What would these founders think of us today? Would they say the college has strayed from its Christian roots? Well, first we must ask what the nature of our Christian roots is. The nature of our roots can be found in the Augsburg Confessions. The Latin name for Augsburg is Augustana. This confession was written at a time when schism plagued the church. Rather than emphasizing exclusivity, it invited reconciliation among divergent views. Our founders recognized that the Lutheran expression of higher education was not for Lutherans alone. Since the early days of our college, the college welcomed individuals of all faiths. The college's founders believed that knowledge informs faith. When the college stated its "Special Advantage" in 1890, it stated that the college was Christian in order "to cultivate the heart as well as the mind of the student, thus furnishing the best preparation for the active duties of life." I believe, then, that the Lutheran expressions of higher education are as follows: that faith and reason strengthen each other and that a college should help students grow in body, mind and spirit. I believe that our founders would be proud to see that we are making the benefits of the Lutheran expression of higher education available to all - Lutherans, other Protestants, Catholics, Jews, Muslims and even those with no faith. Just as our founders believed that both Americans and Swedes were necessary for the best faculty, they might be proud that Lutherans, Catholic, Jews and others are today members of an Augustana faculty that helps student grow in body, mind and spirit.
I also think that our founders would be pleasantly surprised that we have been able to continue to honor our Swedish roots, even though most students, faculty, administrators and board members are not Swedish. They would be pleased that we are one of the few liberal arts colleges with a Scandinavian department. They would be pleased that our Swenson Center for Immigration Research is an important part of the academic study of immigration trends into the United States. They might be amused that we still have smorgasbords during the holiday, especially if they could see Augustana students struggling to appreciate such delicacies as potato sausage and creamed herring. And they might be pleased that students still kiss their spouses-to-be under the old Swedish bell tower.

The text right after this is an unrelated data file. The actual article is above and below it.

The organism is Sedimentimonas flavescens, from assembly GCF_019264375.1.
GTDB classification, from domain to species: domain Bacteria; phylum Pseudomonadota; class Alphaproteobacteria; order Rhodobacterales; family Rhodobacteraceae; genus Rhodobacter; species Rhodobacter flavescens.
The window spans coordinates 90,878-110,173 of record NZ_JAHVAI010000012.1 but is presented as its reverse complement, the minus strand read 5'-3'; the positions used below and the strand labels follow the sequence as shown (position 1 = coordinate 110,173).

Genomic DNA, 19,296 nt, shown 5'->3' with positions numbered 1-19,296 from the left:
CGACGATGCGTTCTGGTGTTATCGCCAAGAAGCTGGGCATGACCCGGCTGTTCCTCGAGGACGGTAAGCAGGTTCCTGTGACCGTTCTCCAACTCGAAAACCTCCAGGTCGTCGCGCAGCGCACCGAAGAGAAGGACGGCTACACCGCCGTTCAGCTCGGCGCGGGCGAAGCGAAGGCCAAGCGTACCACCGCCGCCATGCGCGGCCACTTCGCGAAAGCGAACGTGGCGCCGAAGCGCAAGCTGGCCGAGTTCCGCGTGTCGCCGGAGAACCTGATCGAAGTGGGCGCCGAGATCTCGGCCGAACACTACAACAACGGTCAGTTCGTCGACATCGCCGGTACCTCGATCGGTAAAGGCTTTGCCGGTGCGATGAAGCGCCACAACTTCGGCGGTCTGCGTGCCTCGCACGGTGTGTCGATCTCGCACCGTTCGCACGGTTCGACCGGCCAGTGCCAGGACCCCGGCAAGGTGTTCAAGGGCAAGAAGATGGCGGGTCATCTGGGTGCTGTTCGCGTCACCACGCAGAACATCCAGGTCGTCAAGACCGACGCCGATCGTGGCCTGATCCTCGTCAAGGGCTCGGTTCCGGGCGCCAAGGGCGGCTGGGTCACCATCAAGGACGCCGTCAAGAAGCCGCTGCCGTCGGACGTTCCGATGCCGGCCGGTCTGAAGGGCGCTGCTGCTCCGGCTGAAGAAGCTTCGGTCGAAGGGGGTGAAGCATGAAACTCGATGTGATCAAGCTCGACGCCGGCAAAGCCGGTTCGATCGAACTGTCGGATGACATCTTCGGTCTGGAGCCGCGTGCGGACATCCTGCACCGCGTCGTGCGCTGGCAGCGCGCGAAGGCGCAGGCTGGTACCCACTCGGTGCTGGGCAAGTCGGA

If they got to know us a bit better, what suggestions would our founders have for us today? There are two that come to mind:
- They might encourage defining ourselves by who we are, rather than who we are not. When asked about our religious affiliation, we are too quick to say what we are not, but some of us struggle to say what we are. The college will work over the next year to better define, in a positive way, how the ecumenical commitment of the ELCA traditions of higher education helps students of all faiths to grow in body, mind and spirit. I encourage all here to be involved in that dialog.
- Our founders were committed to helping a new wave of immigrants realize the American dream by combining their traditional culture with the best of the New World. They understood the barriers faced by recent immigrants and people without the financial resources to realize their dream. What would they think about the need to help the Latino community and others growing up without the advantages of a good education or material resources? Would they say that the college ought to help the current generation of disenfranchised people realize the American dream? I believe they would. I believe they would want us to reach out to ethnic minorities, to those suffering economic and educational disadvantage, and to help them pursue the American dream today, just as they helped Swedish Lutherans to pursue that dream many years ago. They might wonder what our Swenson Center for Immigration Studies could do to help the new wave of Hispanic immigrants hold on to their heritage while at the same time realizing the American dream.